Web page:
"You've never seen a place, like Showbiz Pizza Place..."
I still remember the first commercial, clear as day: pizza and video games in the awesome early 80's.
"We'll serve you a pizza, second to none. So come for the pizza, stay for the fun!
The first Showbiz Pizza in the nation opened in 1990, not far from my backyard in Independence, Missouri, at I-70 and Noland Road. I persuaded my folks to take me there for my birthday and bring a couple of friends.
They had Skee-Ball and Pac-Man and Space Invaders, all feeding on tokens which you could buy in bulk. Five dollars bought six dollars worth of tokens. My friend Brad mastered Skee-Ball while I put the ball in the 'net above. Steve taught me the nuances of Pac-Man as it was breaking out into a worldwide phenomenon.
They served pizza in four-inch by four-inch squares, and it was actually pretty good, and pretty meaty. In front of us, Billy Bob and the Rock-A-Fire Explosion -- an all-star cast of animatronic puppets -- entertained us with covers of moldy 50's classics and a tribute to the early days of Michael Jackson.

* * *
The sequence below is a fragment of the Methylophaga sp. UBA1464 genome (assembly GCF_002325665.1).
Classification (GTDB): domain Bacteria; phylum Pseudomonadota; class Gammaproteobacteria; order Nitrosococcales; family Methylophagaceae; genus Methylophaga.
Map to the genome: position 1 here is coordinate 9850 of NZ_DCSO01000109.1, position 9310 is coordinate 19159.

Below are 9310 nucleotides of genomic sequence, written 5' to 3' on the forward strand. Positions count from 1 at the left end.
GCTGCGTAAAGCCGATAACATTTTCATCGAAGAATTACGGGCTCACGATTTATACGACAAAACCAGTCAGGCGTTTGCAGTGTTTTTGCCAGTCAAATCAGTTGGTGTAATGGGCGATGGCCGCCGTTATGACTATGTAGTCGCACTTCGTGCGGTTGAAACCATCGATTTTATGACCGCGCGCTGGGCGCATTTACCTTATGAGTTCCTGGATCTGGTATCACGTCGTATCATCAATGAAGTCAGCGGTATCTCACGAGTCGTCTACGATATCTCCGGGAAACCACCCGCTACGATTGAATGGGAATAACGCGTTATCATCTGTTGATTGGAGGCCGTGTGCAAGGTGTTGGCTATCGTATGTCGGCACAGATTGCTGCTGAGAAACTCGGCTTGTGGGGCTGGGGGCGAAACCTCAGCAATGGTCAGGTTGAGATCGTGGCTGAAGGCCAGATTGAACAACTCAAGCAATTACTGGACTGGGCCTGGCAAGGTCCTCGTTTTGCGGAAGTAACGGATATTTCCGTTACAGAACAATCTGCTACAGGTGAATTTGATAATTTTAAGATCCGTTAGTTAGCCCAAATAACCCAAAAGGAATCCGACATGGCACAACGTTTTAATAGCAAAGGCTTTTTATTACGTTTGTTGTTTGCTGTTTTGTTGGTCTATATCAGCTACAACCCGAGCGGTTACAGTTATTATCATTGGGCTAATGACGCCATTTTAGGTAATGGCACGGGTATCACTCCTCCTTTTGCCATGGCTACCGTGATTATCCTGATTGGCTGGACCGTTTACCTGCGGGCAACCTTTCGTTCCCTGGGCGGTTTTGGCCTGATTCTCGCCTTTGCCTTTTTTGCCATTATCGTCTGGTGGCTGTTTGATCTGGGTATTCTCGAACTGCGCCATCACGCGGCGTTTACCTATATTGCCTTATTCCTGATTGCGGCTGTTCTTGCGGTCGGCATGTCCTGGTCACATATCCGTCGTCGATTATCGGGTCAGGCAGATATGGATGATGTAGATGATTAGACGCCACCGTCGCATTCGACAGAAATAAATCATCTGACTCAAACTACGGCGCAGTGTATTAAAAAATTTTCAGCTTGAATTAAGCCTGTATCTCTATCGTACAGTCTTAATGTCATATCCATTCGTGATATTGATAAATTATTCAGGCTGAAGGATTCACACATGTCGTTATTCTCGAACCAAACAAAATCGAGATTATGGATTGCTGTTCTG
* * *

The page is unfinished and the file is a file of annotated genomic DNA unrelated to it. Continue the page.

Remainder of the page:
I loved it because this was one of the few times my parents allowed me to pump their hard-earned money into mindless entertainment. This was the innocent age of arcade gaming, before 50 shades of Mortal Kombat invaded the playspace. Showbiz didn't mind being old-school. Atari's rudimentary Night Driver sat peacefully across from Asteroids. Wizard of Wor and Tempest shared the same galaxy. Showbiz even found a way to make an Apple ][+ into a coin-operated machine by serving up "Lemonade," that game we used to play on the classroom computer.
Then the video game boom crashed hard. Showbiz started plugging their pizza. All those locations they opened started closing, but the Noland Road location hung on for many years after I grew up and moved away. It's still there now, but as Chuck E. Cheese's, transformed into its chief 1980's rival.
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Many years later, when my Royal Father turned the benchmark age of 50, guess where the guys from his office took him? To a Showbiz in St. Louis, where they racked up Skee-Ball tickets.
I miss the old-school arcade. I miss the pizza.